Legal action cost and migrant status set for reform

McEntee to publish Justice Plan 2021 setting out 200 actions for next year

Minister for Justice Helen McEntee. Photograph: Julien Behal

Minister for Justice Helen McEntee. Photograph: Julien Behal


Efforts to reduce the high costs of taking legal actions and a scheme to regularise the status of thousands of undocumented migrants are among proposals to be announced today.

Minister for Justice Helen McEntee will publish her Justice Plan 2021, which contains more than 200 actions to be implemented in the next 12 months.

The modernisation of Ireland’s licensing laws to potentially allow longer opening hours and help pubs and nightclubs recover from the impact of the Covid-19 pandemic is also included.

The cost of litigation was among issues examined by a review group into the Administration of Civil Justice chaired by former president of the High Court Mr Justice Peter Kelly, which delivered its report last year.

It said that while comprehensive data on the levels of litigation costs is not available, it is clear from surveys and experience in individual cases that “Ireland ranks among the highest-cost jurisdictions internationally”.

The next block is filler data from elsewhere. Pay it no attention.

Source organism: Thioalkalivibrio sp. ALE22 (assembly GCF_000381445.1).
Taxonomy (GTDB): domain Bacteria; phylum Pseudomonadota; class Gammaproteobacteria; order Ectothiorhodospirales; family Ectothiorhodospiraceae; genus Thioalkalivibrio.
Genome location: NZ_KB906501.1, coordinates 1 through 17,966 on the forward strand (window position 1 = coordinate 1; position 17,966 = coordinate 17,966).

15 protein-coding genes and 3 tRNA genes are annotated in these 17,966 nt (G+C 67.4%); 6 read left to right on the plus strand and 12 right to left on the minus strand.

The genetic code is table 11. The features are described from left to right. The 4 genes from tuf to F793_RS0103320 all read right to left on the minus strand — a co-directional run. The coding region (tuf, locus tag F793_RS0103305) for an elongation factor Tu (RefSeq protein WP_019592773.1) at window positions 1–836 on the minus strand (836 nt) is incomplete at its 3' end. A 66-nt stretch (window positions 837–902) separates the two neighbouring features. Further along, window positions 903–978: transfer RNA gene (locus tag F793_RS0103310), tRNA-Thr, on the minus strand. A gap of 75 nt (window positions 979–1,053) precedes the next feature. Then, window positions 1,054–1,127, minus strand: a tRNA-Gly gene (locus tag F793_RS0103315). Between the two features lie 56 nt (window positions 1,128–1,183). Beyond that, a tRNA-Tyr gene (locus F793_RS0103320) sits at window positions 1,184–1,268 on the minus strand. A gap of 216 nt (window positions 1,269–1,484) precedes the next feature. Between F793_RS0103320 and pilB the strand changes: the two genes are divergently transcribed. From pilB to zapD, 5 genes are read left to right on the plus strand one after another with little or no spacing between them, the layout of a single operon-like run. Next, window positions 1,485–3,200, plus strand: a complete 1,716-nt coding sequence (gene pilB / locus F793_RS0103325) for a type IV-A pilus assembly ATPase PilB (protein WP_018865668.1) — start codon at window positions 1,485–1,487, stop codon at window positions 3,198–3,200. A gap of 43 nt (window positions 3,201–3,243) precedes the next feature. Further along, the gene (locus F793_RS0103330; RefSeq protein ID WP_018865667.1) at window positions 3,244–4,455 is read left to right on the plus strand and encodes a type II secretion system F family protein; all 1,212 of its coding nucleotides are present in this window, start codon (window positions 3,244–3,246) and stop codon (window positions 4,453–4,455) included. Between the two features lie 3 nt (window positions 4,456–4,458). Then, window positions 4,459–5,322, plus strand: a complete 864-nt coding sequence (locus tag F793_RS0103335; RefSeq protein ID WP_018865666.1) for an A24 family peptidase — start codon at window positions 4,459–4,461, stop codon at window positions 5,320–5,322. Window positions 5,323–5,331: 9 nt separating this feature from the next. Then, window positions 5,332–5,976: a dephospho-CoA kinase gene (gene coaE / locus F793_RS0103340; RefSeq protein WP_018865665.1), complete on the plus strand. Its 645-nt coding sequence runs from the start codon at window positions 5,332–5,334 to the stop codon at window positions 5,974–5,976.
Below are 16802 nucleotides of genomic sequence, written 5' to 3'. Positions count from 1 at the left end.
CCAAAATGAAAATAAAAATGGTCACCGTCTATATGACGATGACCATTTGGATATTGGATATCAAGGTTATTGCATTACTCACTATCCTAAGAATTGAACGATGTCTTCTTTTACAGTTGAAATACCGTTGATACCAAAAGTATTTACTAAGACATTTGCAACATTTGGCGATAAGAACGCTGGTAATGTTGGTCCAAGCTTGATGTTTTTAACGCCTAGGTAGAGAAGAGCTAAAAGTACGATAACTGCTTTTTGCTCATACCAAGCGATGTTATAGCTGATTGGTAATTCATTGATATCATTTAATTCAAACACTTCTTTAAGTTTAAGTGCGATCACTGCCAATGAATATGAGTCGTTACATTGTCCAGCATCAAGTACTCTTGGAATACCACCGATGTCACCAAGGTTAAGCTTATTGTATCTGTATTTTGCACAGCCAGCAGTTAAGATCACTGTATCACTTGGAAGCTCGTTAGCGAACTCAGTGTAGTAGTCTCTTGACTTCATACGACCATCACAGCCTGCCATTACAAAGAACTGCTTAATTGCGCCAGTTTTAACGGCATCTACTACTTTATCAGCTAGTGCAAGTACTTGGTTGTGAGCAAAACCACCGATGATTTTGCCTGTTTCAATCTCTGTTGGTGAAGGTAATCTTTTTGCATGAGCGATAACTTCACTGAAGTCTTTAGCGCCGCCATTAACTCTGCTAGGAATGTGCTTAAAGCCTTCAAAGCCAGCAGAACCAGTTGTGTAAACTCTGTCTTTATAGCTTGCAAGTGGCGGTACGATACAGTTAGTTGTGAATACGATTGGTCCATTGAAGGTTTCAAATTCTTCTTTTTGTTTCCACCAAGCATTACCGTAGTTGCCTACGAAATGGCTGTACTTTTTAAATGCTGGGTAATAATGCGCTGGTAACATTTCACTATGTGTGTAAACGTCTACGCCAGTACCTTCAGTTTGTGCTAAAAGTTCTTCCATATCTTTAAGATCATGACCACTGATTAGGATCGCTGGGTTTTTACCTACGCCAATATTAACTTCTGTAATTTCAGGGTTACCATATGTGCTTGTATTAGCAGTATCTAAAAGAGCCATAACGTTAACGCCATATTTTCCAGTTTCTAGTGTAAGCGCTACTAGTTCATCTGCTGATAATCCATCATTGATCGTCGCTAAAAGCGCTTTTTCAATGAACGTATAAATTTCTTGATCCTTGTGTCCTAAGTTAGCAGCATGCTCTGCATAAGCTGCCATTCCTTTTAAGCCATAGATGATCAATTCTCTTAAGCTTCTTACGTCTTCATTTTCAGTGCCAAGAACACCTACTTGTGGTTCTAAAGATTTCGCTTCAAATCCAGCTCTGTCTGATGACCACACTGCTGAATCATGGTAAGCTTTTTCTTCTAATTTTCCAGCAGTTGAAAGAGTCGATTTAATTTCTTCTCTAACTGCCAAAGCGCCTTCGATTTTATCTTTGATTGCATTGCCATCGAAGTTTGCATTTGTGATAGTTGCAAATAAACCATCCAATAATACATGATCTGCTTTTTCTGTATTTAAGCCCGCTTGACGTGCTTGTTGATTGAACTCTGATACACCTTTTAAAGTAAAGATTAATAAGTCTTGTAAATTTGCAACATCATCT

Under the Justice Plan 2021, work is to start on introducing new – independently drawn up – scales of legal costs in a bid to reduce costs.

The Department of Justice is to begin identifying suitable approaches to establishing the scales.

Whether or not it is possible to make such scales binding – except in instances where there is an agreement to a different approach between a specific client and lawyer – will also be examined.

Undocumented migrants

Ms McEntee said the plans represented a “clear commitment” to help improve the information the public will have about the costs of taking legal actions.

“Not knowing how much legal proceedings could ultimately cost currently acts as a barrier to accessing justice and is damaging to our economy and competitiveness.”

Ms McEntee will also announce plans to bring in a scheme to allow for the regularisation of an estimated 17,000 undocumented migrants in Ireland, 3,000 of whom are young people or children.

It is intended for the scheme to be launched by autumn, with applications to be accepted by the end of the year.

Referring to the plight of undocumented Irish people in the United States, the Minister said: “We must acknowledge there are thousands of people here in Ireland in a similar position.”

She said they have started families in Ireland, work here and “contribute so much to our society”.

She said the scheme would demonstrate “a similar commitment to those who have made our country their home as we ask be shown to our own people abroad”.